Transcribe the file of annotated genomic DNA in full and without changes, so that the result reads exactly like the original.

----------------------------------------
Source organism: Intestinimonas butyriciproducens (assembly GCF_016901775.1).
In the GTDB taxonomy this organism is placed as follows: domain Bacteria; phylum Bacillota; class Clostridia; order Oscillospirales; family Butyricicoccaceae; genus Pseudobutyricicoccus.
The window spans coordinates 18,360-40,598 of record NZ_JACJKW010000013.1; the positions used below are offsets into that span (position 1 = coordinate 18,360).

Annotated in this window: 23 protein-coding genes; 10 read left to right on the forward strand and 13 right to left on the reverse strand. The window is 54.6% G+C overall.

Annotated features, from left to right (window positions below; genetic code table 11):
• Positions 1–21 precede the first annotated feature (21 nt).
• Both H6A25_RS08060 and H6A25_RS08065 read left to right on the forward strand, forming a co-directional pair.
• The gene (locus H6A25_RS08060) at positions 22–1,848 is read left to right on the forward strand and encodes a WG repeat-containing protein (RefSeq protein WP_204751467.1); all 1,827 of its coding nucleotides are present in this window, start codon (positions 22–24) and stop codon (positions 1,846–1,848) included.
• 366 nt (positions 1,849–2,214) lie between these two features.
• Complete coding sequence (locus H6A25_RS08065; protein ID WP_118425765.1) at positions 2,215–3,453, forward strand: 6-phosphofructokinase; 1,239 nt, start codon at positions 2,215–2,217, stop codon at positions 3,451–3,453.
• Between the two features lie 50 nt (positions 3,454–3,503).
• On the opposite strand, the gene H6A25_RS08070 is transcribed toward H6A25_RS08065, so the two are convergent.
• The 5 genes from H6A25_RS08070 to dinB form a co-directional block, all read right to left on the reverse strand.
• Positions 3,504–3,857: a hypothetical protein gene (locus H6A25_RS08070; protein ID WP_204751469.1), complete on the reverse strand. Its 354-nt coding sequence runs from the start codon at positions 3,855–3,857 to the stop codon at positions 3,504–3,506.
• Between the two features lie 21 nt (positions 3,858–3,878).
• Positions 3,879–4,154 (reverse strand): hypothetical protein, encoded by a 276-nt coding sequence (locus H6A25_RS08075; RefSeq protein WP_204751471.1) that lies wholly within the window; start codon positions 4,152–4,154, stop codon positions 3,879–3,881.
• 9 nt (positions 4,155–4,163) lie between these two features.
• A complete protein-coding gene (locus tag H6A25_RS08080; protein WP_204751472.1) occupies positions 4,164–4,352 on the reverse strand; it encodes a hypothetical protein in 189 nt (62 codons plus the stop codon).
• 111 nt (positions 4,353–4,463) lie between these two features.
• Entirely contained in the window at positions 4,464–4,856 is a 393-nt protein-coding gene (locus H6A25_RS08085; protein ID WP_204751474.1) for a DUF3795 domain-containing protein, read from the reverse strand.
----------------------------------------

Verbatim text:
Source organism: Intestinimonas butyriciproducens (assembly GCF_016901775.1).
In the GTDB taxonomy this organism is placed as follows: domain Bacteria; phylum Bacillota; class Clostridia; order Oscillospirales; family Butyricicoccaceae; genus Pseudobutyricicoccus.
The window spans coordinates 18,360-40,598 of record NZ_JACJKW010000013.1; the positions used below are offsets into that span (position 1 = coordinate 18,360).

Annotated in this window: 23 protein-coding genes; 10 read left to right on the forward strand and 13 right to left on the reverse strand. The window is 54.6% G+C overall.

Annotated features, from left to right (window positions below; genetic code table 11):
• Positions 1–21 precede the first annotated feature (21 nt).
• Both H6A25_RS08060 and H6A25_RS08065 read left to right on the forward strand, forming a co-directional pair.
• The gene (locus H6A25_RS08060) at positions 22–1,848 is read left to right on the forward strand and encodes a WG repeat-containing protein (RefSeq protein WP_204751467.1); all 1,827 of its coding nucleotides are present in this window, start codon (positions 22–24) and stop codon (positions 1,846–1,848) included.
• 366 nt (positions 1,849–2,214) lie between these two features.
• Complete coding sequence (locus H6A25_RS08065; protein ID WP_118425765.1) at positions 2,215–3,453, forward strand: 6-phosphofructokinase; 1,239 nt, start codon at positions 2,215–2,217, stop codon at positions 3,451–3,453.
• Between the two features lie 50 nt (positions 3,454–3,503).
• On the opposite strand, the gene H6A25_RS08070 is transcribed toward H6A25_RS08065, so the two are convergent.
• The 5 genes from H6A25_RS08070 to dinB form a co-directional block, all read right to left on the reverse strand.
• Positions 3,504–3,857: a hypothetical protein gene (locus H6A25_RS08070; protein ID WP_204751469.1), complete on the reverse strand. Its 354-nt coding sequence runs from the start codon at positions 3,855–3,857 to the stop codon at positions 3,504–3,506.
• Between the two features lie 21 nt (positions 3,858–3,878).
• Positions 3,879–4,154 (reverse strand): hypothetical protein, encoded by a 276-nt coding sequence (locus H6A25_RS08075; RefSeq protein WP_204751471.1) that lies wholly within the window; start codon positions 4,152–4,154, stop codon positions 3,879–3,881.
• 9 nt (positions 4,155–4,163) lie between these two features.
• A complete protein-coding gene (locus tag H6A25_RS08080; protein WP_204751472.1) occupies positions 4,164–4,352 on the reverse strand; it encodes a hypothetical protein in 189 nt (62 codons plus the stop codon).
• 111 nt (positions 4,353–4,463) lie between these two features.
• Entirely contained in the window at positions 4,464–4,856 is a 393-nt protein-coding gene (locus H6A25_RS08085; protein ID WP_204751474.1) for a DUF3795 domain-containing protein, read from the reverse strand.